What role do you hope this summit plays in getting that global conversation started?
We spent 18 months and a significant amount of money looking into the numbers and the research. And the thing that became abundantly clear to us when we met with the experts who are working in nutrition and energy sustainability and climate change is that we can’t actually meet our emission goals if we don’t address animal agriculture, and that’s the thing that’s been left out of the conversation. Everybody’s focusing on the energy sector, which of course is huge, and to a lesser extent the transportation section, but they’re missing the second biggest single contributor to greenhouse gas emissions. This is a thermostat that we can turn down just by our personal choices. We can do it instantly.
What are some of the business imperatives when it comes to sustainable food?
I’m not going to tell business and innovators what to do. The answer is we need to do this for the survival of our civilization, and it’s going to cost us a lot more to try to fix the effects of climate change than to fix climate change. People don’t really understand that because they haven’t really made the connection between the impact of animal agriculture and climate. We’re in this big feedback loop where climate will effect food security among many things because of drought, desertification, saltification, loss of acreage and deltas, which are some of our most fertile areas because of sea water rise and things like that. It’s going to negatively impact our food supply and our food security at exactly the same time that we need to increase our food production by 70%. By 2050 we’re supposed to have 9 billion people on this planet. These two things are moving in the wrong direction. And yet the second biggest way we can control climate change is by reducing our reliance on meat and dairy.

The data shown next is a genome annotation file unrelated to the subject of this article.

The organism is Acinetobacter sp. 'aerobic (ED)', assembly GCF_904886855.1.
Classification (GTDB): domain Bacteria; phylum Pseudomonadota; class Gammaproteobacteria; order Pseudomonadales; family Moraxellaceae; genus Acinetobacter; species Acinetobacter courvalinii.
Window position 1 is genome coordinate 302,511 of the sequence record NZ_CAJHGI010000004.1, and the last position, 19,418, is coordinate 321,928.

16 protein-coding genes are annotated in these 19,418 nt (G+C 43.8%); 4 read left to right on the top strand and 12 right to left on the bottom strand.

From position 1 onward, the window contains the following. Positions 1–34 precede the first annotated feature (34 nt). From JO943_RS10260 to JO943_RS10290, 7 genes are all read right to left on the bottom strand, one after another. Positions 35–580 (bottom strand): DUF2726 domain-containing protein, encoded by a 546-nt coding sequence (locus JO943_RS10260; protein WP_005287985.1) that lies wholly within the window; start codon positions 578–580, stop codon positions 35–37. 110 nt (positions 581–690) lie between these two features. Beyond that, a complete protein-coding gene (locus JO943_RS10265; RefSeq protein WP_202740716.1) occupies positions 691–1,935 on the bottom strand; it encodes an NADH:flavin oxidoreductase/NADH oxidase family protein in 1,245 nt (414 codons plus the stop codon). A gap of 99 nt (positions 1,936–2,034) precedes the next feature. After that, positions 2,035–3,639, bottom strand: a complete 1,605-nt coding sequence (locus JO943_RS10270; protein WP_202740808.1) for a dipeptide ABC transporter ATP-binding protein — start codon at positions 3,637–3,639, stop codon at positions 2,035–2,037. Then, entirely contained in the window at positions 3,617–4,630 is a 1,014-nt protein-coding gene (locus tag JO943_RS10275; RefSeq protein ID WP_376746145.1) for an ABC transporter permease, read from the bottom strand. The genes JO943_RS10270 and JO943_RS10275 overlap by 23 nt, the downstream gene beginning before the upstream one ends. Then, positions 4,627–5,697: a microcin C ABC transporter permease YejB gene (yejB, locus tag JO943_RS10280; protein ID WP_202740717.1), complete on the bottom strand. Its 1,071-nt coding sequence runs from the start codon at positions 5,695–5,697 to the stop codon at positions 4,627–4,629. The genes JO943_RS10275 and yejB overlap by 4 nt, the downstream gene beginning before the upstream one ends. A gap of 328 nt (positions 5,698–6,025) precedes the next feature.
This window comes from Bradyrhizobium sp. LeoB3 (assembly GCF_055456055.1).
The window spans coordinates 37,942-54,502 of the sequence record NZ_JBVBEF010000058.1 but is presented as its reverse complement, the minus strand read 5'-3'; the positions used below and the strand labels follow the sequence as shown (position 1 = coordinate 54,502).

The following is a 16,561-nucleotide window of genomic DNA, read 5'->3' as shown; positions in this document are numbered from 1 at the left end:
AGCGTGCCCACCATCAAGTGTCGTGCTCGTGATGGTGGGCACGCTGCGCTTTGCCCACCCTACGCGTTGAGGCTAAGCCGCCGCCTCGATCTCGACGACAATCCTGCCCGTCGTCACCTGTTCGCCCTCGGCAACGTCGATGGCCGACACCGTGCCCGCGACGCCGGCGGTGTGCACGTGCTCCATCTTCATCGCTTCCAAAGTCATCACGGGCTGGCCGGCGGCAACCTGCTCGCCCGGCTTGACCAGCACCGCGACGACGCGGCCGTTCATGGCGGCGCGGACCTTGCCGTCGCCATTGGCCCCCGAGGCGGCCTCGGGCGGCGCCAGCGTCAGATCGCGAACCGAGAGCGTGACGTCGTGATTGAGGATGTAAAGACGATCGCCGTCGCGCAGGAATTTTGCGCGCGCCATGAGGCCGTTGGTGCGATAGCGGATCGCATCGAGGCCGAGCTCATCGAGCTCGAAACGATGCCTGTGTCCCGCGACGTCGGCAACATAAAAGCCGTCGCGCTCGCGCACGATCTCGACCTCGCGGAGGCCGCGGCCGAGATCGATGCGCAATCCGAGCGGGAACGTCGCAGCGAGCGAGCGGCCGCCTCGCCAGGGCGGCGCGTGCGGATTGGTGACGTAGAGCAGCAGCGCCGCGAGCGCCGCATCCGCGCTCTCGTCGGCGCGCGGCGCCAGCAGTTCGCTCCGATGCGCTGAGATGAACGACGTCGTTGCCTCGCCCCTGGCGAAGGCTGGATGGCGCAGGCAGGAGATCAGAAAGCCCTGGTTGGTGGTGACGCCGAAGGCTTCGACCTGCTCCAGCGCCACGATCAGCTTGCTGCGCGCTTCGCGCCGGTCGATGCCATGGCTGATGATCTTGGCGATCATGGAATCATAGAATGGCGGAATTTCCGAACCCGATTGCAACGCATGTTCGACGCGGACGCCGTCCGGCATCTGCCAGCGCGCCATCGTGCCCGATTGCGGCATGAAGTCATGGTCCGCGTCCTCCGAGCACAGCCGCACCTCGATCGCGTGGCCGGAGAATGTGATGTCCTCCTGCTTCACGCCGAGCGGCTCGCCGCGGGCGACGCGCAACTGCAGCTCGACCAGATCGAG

What role does technology and innovation play in this situation?